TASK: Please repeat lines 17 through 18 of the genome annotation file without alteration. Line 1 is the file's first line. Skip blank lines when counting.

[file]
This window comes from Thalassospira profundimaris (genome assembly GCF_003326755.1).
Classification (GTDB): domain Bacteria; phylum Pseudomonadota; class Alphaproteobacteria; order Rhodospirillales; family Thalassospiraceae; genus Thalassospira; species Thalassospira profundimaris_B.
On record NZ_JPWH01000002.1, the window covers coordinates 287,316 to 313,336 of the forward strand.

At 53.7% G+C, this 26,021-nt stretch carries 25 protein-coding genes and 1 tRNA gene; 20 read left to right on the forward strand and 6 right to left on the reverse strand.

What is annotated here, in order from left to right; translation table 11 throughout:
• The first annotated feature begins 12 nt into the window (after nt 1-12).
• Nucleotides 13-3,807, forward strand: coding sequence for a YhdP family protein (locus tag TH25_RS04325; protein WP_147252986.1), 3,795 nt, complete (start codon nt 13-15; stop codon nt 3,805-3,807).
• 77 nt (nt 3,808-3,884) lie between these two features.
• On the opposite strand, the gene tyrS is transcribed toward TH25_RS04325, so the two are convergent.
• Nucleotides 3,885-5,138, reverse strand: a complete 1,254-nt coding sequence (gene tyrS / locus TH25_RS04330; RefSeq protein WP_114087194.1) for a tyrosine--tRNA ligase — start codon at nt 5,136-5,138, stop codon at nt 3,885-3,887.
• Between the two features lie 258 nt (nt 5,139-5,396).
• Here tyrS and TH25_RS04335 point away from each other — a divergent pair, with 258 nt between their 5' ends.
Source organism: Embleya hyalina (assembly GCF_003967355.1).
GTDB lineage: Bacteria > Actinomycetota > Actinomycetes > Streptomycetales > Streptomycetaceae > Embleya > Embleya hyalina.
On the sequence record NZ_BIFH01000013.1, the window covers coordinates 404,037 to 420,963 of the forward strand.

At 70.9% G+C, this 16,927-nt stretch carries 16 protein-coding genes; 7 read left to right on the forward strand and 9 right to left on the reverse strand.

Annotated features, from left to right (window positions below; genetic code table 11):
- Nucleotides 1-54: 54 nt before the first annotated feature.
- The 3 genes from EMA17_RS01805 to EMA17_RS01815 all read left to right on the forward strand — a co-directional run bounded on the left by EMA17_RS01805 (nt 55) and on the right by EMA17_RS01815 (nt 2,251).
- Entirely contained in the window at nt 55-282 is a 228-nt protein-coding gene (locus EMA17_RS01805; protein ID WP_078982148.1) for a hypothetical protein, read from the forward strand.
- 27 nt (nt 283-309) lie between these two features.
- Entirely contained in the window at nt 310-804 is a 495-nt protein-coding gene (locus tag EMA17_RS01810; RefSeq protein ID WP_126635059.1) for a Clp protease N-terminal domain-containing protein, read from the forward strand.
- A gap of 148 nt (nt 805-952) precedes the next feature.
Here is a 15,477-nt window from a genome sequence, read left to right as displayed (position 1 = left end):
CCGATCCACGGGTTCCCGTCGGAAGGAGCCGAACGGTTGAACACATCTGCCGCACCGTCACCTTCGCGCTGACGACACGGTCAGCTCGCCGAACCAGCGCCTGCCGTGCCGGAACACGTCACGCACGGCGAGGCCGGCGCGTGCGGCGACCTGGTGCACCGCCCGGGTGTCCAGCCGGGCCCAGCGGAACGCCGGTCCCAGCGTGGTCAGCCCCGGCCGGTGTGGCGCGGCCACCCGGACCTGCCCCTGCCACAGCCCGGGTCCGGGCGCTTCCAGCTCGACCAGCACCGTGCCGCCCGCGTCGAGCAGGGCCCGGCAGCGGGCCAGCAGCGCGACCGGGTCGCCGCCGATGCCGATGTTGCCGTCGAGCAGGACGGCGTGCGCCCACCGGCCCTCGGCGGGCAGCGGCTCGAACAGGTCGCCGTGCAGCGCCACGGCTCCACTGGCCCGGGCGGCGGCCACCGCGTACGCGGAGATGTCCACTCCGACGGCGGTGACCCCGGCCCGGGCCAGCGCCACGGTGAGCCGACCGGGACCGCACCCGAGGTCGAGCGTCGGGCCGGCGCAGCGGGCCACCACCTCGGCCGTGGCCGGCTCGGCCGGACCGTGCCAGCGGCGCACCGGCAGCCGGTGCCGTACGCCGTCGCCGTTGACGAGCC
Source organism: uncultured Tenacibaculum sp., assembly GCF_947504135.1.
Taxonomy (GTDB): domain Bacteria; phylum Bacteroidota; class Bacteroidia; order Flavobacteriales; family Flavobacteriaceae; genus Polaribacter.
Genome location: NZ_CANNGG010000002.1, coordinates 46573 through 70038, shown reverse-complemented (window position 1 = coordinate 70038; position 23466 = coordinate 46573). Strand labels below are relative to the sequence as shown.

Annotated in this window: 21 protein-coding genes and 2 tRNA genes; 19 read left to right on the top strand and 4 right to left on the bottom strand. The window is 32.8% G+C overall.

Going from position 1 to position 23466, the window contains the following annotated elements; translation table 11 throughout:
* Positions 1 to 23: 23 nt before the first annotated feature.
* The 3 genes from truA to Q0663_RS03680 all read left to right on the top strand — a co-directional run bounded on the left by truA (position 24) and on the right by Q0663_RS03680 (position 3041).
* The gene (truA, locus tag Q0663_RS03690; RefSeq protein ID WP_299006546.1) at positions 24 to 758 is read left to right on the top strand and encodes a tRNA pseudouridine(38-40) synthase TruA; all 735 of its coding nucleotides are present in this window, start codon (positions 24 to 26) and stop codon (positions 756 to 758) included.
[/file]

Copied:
Annotated features, from left to right (window positions below; genetic code table 11):
- Nucleotides 1-54: 54 nt before the first annotated feature.